In addition to this, higher earners may also be prevented in making the full annual allowance, which will depend on their ‘threshold’ income and ‘adjusted’ income. In short, once an individual receives a taxable annual income of more than £240,000 (from all sources) their contribution capacity will start to reduce by £1 for every £2 of earnings in excess, unless their threshold income is below £200,000. When their income reaches £312,000 or above, their contribution allowance for the tax year can be no more than £4,000 (gross) – these limits have increased from the previous tax year (2019/20).
So what is threshold income?
If an individual has a ‘threshold income’ of £200,000 or less they will not be subject to the tapered annual allowance. Threshold income is essentially taxable income and includes elements such as:
- Earned salary
- Employment bonuses
- Benefits in kind
- Any salary sacrifice arrangements made on or after 9 July 2015
- Income from rental properties
- Trading profits
- Dividend income
- Onshore and offshore bond gains
- Interest on savings held in saving accounts with banks and building societies
When calculating threshold income certain deductions will need to be taken into account such as pension contributions made via relief at source (RAS), any lump sum death benefits received in the tax year that were subject to tax at marginal rate and certain allowances and reliefs, i.e. excess tax relief under net pay pension schemes.
However, if the threshold income exceeds £200,000, there will then be a requirement to calculate the adjusted income to work out the amount of tapered annual allowance available.
What is adjusted income?
As with threshold income the same rules apply in determining an individual’s taxable income, but employee contributions whether by RAS or net pay are included as well as employer contributions. As mentioned above, once an individual’s adjusted income exceeds £240,000 per annum then their contribution capacity will start to reduce, unless the threshold income is below £200,000.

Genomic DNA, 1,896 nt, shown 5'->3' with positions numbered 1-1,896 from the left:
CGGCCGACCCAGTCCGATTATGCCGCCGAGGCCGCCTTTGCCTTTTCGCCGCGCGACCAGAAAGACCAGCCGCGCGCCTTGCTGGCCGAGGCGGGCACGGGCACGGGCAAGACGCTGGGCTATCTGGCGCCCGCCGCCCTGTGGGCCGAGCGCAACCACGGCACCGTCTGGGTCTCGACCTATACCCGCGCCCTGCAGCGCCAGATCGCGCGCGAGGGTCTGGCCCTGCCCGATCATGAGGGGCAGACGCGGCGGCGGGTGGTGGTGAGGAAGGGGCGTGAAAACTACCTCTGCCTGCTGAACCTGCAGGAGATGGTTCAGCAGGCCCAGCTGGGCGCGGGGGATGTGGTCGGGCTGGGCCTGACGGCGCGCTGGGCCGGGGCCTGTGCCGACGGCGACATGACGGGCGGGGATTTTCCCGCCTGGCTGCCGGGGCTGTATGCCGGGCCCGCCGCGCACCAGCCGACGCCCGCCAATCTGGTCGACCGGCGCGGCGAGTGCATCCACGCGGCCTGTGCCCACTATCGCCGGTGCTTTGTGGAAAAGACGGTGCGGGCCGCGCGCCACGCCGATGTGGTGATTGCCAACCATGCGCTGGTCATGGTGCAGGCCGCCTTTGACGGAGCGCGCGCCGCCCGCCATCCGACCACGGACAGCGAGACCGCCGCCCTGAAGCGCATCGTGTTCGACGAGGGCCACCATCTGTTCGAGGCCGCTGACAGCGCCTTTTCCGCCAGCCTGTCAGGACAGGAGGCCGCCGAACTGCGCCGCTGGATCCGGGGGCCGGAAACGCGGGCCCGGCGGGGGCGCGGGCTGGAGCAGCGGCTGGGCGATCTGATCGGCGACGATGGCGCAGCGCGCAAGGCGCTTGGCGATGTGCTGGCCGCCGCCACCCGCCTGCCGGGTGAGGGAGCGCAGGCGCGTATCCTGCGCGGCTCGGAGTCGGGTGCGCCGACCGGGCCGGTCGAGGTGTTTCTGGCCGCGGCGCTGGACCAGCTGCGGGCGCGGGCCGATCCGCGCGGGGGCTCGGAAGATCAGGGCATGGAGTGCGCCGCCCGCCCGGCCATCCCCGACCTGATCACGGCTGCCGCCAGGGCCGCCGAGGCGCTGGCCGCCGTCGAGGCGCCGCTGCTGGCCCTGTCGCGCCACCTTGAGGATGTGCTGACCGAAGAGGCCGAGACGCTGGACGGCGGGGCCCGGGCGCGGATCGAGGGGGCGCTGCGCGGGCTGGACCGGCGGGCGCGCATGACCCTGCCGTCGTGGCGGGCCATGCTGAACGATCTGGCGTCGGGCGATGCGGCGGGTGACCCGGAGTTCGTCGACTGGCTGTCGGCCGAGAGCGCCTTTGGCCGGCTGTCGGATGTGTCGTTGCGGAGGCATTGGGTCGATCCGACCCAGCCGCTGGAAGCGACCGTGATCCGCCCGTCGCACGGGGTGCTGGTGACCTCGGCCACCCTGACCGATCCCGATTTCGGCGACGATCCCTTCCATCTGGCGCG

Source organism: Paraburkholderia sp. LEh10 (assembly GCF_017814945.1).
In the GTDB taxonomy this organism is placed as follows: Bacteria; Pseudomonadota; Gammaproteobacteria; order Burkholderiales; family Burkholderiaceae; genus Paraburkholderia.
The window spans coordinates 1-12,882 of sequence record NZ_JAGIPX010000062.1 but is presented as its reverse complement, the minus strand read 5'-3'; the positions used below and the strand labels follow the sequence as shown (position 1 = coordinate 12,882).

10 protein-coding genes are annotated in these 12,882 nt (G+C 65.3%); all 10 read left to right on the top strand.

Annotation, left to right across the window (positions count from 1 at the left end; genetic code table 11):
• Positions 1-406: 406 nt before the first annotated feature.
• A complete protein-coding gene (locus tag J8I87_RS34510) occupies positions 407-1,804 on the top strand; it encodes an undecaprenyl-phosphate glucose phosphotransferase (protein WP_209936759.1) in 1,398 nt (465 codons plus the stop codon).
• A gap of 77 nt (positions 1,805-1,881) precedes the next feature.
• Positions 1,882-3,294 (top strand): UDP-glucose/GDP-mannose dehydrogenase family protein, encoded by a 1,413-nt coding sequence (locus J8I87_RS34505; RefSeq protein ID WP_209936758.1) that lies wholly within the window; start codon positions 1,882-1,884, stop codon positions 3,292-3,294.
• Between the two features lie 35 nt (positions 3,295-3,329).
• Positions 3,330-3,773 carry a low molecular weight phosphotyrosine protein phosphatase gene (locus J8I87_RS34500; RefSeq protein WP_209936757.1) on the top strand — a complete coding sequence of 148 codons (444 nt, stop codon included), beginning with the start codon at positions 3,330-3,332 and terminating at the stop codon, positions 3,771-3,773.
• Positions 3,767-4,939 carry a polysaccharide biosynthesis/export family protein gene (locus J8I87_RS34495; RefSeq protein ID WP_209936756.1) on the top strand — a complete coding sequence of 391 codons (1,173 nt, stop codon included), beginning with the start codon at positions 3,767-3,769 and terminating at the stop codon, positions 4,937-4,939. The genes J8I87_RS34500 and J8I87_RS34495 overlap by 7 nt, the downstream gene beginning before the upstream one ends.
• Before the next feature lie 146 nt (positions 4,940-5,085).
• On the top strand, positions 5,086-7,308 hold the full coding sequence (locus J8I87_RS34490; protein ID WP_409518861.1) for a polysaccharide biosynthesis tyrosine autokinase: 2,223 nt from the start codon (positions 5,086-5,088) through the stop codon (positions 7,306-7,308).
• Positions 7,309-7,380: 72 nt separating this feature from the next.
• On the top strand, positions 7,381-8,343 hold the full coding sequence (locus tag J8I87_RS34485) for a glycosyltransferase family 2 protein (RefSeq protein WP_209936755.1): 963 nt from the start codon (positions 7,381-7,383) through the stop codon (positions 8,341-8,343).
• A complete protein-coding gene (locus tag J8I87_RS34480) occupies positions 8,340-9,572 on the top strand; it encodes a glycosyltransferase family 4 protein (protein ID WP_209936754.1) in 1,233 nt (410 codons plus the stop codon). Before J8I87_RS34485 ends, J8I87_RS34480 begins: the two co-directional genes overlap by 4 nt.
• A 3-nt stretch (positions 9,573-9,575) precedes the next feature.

Below is an example to demonstrate how it all works.
Tara earns an annual salary, bonus and dividends of £205,000 per annum meaning she has exceeded the threshold limit. However, her employer makes a £100,000 pension contribution (using the available carry forward allowances of £60,000 from the three previous tax years plus £40,000 for the current tax year). As mentioned above, Tara’s employer contribution will need to be included in the calculation for adjusted income purposes. Therefore, Tara now has an adjusted income of £305,000 and her annual allowance for this tax year is reduced to £7,500, which means that an annual allowance charge will apply on £32,500.
However, if Tara makes a personal contribution of £5,000 this will then bring her under the threshold limit and tapering would not apply. It is important to note that Tara would have still paid £5,000 over the available annual allowance that we identified above as a total of £100,000 (including carry forward allowances); however, the annual allowances charges would have reduced. Tara will need to calculate whether this method works for her when comparing the cost of the annual allowance tax under the first option versus the cost of reduced tax but including the extra contribution into the pension.
Building for the future
Saving for your retirement over a longer period of time will inevitably put you under less financial strain later on in life when building up a ‘nest egg’. The advantage of making pension contributions is that tax relief is awarded at your highest marginal rate up to the allowances as described above. Alternatively, pension contributions made from a business will be eligible for corporation tax relief, subject to the wholly and exclusive rules, and specific tax advice will need to be obtained. While the concept of making pension contributions into a UK registered scheme is relatively straightforward, it does however require good financial planning for individuals once their earnings (from all sources) exceed £240,000.
*Please note the above pension contribution allowances are based on the 2020/21 tax year rules and can change in future years.
Kieran Mehngar, Consultant at Mattioli Woods plc